Financial Services for Solicitors: Law, Practice and Precedents
I n his preface, Ian Muirhead states: ‘This handbook is designed to assist solicitors to identify and take advantage of the business opportunities arising out of financial services work. It considers the regulatory, legal, commercial and marketing issues, and goes on to discuss some of the main areas in which financial advice impacts on solicitors’ mainstream work.’ Overall, I believe this objective is achieved.
The publication is based upon the law as at 5 December 2008 and is, consequently, already out-of-date. For example, reference is made to the new rate applicable to trusts of 45 per cent from tax year 2010/11, but this has already been increased to 50 per cent. Perhaps a loose-leaf approach, rather than a bound volume, would facilitate updates in this rapidly changing marketplace.
The Editor has gathered together a formidable list of co-authors to contribute their undoubted specialist knowledge to this reference work. Whilst I will not list all 19 in this review, I feel I have to mention David Coldrick, who is currently rivalling Dan Brown on my most-read list!
The first and largest single section of the book deals with regulation and structures for financial services and is an ideal source of reference for any solicitor already involved in financial services work or wishing to add that to their armoury. The merits and demerits of everything from the appointment of an independent financial advisor (IFA) as an authorised third party to complex joint ventures are clearly and coherently argued. If I have a criticism in this area, it is that insufficient space has been devoted to analysing the quality of financial advice available. There is almost an Orwellian ‘four legs good, two legs bad’ approach to the differentiation between IFAs and other financial salespeople. While, clearly, solicitors are precluded from dealing with an advisor who offers less than a whole of market approach, the implication that only tied advisors are financial salespeople is misleading. There is a passing reference to the Retail Distribution Review, instigated by the UK watchdog, the Financial Services Authority, in June 2006, which sets out to raise the professional standards in the industry with effect from 1 January 2013. However, there is no acknowledgement that some IFAs are still under-qualified and remain heavily reliant on initial commission from product sales and, consequently, may not be suitable partners for solicitors.
The next section deals with various aspects of tax planning, mainly with reference to inheritance tax (IHT), but also addressing issues relating to expatriates and non-doms. Of necessity, in this brief guide to an enormously complex topic, the tax planning opportunities are only summarised, but will act as a useful reminder to the solicitor of situations in which further advice from a specialist IFA should be sought. In the IHT section, while it was perhaps appropriate to highlight the two most popular planning tools – discounted gift trusts and loan trusts – a note of caution would have been welcomed that any IFA, with no specialist knowledge or qualifications in IHT and/or trusts, can arrange these. The reality is that most of these plans are ‘one-size-fits-all’ and can create as many problems as they solve. Other, more flexible offerings are available to IFAs with the specialist knowledge and qualifications.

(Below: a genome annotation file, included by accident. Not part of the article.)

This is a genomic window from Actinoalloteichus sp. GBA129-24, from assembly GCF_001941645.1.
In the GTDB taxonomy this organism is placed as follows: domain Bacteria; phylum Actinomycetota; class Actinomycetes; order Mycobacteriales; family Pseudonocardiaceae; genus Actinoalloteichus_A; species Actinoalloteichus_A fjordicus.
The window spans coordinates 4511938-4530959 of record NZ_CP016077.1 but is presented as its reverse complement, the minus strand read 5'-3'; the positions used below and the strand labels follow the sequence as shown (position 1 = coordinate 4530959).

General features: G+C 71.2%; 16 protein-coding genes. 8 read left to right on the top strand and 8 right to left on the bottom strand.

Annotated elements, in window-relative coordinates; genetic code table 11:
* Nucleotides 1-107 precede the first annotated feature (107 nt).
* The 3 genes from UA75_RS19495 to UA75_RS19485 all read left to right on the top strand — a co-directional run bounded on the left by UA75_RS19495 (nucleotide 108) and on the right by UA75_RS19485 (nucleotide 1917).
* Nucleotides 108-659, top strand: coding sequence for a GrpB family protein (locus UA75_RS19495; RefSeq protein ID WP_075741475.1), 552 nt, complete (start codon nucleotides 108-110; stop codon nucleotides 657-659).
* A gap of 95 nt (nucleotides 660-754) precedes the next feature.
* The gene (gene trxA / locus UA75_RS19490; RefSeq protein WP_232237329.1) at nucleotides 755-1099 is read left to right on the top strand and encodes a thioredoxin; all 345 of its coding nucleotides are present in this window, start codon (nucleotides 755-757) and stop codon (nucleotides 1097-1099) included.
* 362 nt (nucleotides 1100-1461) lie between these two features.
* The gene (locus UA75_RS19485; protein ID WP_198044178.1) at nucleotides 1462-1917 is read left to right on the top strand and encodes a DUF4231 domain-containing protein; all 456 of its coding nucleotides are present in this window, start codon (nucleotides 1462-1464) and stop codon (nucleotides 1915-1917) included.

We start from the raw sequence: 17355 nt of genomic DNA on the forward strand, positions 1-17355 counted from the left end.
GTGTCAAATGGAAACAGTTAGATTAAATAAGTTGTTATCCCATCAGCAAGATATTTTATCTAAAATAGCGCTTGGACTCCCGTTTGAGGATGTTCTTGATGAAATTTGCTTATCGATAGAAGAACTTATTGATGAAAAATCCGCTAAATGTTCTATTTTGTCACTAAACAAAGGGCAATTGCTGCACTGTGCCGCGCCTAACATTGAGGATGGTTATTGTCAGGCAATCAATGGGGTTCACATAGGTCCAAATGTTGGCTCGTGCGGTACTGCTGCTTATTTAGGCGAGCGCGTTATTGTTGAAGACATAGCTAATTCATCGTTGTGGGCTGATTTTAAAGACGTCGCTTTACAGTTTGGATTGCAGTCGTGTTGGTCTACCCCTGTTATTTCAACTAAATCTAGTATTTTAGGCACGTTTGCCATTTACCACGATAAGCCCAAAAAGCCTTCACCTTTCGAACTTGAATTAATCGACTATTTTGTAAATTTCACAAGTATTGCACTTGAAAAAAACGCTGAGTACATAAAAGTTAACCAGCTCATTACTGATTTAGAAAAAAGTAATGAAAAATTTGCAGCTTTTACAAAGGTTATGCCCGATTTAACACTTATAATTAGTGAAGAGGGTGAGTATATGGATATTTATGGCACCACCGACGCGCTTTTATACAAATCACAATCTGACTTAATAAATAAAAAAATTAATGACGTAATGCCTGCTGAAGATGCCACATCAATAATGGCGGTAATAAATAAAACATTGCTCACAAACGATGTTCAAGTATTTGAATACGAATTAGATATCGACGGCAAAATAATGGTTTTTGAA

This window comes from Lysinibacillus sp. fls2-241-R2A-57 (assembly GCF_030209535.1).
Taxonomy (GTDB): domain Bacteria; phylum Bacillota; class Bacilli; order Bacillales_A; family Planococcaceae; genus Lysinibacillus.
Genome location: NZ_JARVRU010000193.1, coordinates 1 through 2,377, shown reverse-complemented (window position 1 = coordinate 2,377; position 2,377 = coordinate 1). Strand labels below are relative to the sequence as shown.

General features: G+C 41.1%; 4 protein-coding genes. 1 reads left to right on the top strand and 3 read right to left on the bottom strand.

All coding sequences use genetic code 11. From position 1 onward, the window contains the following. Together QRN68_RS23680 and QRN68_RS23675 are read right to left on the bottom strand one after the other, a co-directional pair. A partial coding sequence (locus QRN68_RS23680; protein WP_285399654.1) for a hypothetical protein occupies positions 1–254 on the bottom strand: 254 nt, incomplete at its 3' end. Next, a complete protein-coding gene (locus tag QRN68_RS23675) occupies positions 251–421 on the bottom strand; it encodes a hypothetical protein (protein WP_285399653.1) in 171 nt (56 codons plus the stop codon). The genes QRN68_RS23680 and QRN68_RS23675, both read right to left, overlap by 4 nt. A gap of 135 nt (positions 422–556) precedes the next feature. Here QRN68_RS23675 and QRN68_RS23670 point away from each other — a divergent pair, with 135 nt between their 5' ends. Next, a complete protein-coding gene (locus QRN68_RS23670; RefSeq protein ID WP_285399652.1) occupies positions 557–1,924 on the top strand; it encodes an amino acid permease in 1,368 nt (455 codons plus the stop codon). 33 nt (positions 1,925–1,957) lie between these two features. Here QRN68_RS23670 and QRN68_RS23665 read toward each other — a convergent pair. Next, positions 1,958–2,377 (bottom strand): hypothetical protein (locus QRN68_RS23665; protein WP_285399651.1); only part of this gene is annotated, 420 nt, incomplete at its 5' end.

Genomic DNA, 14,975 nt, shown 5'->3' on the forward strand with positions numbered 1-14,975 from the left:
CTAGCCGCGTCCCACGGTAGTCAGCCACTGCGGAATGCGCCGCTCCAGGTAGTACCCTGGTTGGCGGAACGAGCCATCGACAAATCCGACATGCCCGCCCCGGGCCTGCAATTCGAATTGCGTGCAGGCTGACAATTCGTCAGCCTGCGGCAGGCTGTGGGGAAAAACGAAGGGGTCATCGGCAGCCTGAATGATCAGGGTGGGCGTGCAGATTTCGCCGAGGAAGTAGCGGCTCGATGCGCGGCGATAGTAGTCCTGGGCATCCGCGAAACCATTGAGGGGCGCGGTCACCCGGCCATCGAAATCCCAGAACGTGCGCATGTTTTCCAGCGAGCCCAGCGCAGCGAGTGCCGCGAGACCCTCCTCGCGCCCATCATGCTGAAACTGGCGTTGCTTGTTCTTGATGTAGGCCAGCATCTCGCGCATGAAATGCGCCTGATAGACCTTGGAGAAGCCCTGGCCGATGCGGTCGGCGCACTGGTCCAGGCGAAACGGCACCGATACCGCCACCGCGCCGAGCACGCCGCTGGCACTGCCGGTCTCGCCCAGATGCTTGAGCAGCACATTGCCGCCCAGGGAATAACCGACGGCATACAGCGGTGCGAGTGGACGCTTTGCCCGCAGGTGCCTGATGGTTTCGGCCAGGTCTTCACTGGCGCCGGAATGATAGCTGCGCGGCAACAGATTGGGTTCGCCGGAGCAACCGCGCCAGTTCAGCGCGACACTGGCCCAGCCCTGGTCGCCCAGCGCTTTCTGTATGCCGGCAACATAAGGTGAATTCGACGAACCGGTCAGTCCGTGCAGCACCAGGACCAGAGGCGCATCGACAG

The third section of the book deals with trusts, the investment of funds therein and the taxation of the returns generated. Also there is an introduction to personal injury trusts and their important role in financial planning for affected clients; an area of advice, or lack thereof, which I believe will become of increasing interest to the Solicitors Regulatory Authority. Because of the fiduciary nature of the solicitor’s relationship with the client when acting under a power of attorney or as a deputy under the auspices of the Court of Protection, this section contains some useful guidance in these areas as well. Again, this is heavily abridged, but will aid the practitioner who does not deal with these matters on a regular basis.
The remaining two sections of the book deal with family and corporate financial planning, which may not be of great relevance to the trust and estate practitioner. However, I would just like to refer to one aspect of in the family section, namely care fees planning, which rightly highlights the important role an immediate needs annuity can play in funding care fees. However, the article fails to point out that only IFAs holding a specific long term care qualification can advise on such plans.
In conclusion, I would say that this is an extremely useful, if somewhat limited, guide to financial services. Had I not received a complimentary copy to facilitate this review, I would certainly order one for the office library. If, for no other reason, the accompanying CD of precedents is worth the expenditure alone.
Title: Financial Services for Solicitors: Law, Practice and Precedents
Author: Ian Muirhead
Publisher: Law Society
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